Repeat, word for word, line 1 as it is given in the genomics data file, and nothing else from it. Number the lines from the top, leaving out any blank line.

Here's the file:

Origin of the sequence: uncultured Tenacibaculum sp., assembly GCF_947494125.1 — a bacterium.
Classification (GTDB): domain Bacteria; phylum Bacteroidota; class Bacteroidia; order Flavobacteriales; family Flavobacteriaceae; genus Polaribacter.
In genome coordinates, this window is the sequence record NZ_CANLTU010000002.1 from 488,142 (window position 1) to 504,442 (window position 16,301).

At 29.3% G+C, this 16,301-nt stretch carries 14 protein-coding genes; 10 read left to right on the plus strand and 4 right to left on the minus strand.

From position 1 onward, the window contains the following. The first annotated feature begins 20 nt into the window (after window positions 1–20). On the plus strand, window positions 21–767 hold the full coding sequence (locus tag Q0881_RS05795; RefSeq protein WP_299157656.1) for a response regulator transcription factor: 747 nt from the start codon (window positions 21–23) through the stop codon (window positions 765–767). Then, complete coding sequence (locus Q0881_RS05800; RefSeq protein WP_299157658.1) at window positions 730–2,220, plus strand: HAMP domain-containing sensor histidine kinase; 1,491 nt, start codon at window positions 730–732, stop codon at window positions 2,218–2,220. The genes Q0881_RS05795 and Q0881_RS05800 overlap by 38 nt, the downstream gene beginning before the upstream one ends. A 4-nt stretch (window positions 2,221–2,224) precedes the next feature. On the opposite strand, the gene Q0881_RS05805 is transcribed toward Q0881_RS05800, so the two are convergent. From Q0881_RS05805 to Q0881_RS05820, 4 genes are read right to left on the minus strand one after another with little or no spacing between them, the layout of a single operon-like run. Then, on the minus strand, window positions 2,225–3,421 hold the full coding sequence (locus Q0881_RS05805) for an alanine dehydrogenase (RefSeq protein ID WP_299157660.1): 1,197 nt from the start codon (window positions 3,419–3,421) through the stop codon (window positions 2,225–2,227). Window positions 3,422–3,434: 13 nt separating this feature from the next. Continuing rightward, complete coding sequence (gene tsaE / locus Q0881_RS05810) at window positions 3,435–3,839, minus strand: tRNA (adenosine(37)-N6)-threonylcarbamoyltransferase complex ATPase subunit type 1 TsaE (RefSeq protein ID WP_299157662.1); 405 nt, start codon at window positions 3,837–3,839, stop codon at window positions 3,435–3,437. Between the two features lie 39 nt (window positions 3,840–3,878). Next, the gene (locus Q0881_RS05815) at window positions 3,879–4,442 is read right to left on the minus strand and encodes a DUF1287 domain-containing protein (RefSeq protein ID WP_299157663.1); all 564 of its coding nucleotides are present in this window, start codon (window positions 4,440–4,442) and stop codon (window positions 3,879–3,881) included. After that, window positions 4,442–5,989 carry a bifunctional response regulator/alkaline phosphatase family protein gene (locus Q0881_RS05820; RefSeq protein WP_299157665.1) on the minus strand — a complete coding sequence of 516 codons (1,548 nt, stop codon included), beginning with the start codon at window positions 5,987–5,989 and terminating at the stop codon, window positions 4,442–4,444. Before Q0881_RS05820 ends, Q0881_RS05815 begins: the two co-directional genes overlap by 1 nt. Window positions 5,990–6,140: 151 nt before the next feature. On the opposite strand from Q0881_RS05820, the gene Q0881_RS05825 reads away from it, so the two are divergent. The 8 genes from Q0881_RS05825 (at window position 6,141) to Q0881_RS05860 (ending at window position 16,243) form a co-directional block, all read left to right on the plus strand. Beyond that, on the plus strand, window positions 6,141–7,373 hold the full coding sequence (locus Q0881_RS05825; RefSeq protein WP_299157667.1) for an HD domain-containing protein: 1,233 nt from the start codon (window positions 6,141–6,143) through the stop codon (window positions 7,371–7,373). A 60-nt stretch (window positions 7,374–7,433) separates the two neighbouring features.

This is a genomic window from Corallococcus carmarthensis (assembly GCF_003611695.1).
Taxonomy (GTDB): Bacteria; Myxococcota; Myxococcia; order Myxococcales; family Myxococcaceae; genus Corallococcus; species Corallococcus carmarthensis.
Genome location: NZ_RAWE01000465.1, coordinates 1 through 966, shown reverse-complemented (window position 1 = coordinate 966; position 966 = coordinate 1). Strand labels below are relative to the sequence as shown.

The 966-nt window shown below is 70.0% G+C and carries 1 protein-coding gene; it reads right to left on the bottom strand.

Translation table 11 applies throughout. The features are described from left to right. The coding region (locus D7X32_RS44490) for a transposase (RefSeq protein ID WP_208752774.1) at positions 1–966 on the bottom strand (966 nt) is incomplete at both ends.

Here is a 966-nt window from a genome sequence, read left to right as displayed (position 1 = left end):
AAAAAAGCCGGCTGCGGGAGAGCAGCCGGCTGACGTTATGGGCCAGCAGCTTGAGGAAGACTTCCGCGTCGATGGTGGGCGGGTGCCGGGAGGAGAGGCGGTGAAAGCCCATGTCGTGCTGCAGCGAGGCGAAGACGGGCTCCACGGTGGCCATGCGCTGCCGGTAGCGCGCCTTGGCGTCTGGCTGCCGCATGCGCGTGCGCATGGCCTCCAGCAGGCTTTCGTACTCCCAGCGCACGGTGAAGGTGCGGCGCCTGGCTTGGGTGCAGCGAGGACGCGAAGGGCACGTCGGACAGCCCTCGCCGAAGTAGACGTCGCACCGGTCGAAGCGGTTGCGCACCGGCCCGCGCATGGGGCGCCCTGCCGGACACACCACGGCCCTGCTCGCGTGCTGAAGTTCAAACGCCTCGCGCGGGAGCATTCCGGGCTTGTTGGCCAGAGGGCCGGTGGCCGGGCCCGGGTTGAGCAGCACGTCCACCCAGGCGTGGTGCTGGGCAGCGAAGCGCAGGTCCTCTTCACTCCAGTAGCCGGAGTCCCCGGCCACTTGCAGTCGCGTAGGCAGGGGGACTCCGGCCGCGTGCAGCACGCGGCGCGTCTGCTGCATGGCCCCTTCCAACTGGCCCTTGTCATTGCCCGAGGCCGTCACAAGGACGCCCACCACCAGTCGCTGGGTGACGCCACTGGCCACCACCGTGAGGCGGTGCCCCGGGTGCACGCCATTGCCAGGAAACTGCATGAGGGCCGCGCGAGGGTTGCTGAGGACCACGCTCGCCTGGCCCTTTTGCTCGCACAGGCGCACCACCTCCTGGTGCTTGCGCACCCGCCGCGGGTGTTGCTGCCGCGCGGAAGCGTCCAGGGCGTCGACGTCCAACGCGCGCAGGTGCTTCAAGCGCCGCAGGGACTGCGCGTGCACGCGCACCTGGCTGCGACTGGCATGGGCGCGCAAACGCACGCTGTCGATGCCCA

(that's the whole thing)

Origin of the sequence: uncultured Tenacibaculum sp., assembly GCF_947494125.1 — a bacterium.